To Alexander Hamilton
Mount Vernon 14th Oct. 1793
Enclosed is the duplicate of my last.1 The calamity which has befallen Philadelphia & seems in no wise to abate renders it more essential than ever for the heads of Departments to Assemble, that proper measures with respect to the public offices & Papers may be adopted. It is time also, if the President can with propriety interpose, to decide something with respect to the meeting of Congress. But what, is difficult; some being of opinion that there is no power vested in the Executive under any circumstances to change the place of meeting although there is power to call Congress together upon extraordinary occasions; Others think, admitting this, the exigency of the case would warrant the measure. It is a delicate situation for the President to be placed in. What would you advise in this predicament? If to call Congress together, where, for the ensuing Sessions? the Public Offices & Papers being difficult & expensive to remove to any distance—and the delicate situation it would throw the Executive into by naming a place far from the present establishment. My wishes would be German town, if the place is free from the fever, for the reasons I have mentioned; but as none can take a more comprehensive view—& I flatter myself a less partial one of the subject than yourself, and as a letter from you may reach me before we shall meet, I pray you to dilate fully upon the several points here brought to your consideration.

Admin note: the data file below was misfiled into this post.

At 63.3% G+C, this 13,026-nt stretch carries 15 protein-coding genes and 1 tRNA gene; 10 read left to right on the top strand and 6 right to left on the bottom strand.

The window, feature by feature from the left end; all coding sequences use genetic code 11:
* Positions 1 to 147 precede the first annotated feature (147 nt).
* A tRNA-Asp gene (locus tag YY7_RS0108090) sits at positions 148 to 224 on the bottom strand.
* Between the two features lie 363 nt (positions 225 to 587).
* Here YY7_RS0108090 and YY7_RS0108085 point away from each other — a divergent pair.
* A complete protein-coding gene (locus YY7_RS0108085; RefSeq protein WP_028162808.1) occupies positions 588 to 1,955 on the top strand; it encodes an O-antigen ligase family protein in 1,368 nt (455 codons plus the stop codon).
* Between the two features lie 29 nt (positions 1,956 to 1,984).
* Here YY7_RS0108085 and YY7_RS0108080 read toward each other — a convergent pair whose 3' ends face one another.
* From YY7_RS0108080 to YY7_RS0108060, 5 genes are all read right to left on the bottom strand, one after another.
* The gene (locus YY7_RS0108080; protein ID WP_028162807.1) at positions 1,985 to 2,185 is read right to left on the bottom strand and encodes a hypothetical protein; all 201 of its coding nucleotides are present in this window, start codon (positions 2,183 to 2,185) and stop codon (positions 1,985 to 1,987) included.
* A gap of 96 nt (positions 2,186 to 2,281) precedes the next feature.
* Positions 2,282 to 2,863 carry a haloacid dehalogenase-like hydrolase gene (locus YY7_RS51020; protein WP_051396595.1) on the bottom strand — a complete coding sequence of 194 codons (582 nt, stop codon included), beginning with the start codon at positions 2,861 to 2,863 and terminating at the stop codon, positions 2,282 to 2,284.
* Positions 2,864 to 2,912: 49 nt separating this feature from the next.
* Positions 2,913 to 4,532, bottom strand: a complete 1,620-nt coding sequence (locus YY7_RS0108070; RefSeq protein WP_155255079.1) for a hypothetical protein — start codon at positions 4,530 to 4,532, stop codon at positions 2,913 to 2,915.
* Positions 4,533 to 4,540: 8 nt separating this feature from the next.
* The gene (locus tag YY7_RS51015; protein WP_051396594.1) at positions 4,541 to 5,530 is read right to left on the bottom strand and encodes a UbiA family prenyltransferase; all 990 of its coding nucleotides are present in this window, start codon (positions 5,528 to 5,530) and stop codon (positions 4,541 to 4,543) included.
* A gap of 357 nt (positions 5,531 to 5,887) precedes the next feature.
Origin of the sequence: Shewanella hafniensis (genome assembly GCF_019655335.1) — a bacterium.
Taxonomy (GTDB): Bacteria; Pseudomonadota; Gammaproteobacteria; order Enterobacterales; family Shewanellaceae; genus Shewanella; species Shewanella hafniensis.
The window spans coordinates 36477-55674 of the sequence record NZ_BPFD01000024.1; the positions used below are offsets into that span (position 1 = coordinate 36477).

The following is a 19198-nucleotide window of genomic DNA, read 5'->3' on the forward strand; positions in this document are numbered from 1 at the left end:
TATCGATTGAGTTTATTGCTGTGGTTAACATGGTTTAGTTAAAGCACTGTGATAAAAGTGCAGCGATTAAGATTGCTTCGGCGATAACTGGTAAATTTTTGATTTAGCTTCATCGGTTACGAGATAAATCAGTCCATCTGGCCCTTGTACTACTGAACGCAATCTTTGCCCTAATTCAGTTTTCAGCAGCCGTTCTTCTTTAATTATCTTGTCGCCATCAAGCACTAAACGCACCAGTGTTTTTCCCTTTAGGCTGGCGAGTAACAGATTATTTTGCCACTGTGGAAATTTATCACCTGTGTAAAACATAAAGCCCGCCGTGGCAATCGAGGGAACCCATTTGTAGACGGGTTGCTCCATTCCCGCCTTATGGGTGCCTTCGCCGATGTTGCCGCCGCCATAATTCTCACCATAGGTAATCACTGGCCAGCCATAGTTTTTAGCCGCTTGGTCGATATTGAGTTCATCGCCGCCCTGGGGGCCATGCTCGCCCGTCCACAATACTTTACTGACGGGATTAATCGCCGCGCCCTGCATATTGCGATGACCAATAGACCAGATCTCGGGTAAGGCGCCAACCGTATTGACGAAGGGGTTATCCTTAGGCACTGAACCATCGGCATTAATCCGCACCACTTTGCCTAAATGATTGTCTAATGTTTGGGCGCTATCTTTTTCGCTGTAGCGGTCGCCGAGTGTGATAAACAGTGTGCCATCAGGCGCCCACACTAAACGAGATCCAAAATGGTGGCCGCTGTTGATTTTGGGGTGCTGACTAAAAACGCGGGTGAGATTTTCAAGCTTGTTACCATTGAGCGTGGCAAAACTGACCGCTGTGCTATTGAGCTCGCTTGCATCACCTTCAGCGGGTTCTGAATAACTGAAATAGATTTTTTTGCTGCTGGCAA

I shall be at, or somewhere about German town at the time mentioned in the enclosed; and therefore shall only add, what I persuade my self you are already satisfied of, that I am with much truth & sincerity Dr Sir—Your Affectionate
ALS, DLC: Alexander Hamilton Papers; LB, DLC:GW. The cover of the ALS, which was addressed to Hamilton at Albany, was docketed in part, “Oct. 23. 1793,” the date of receipt.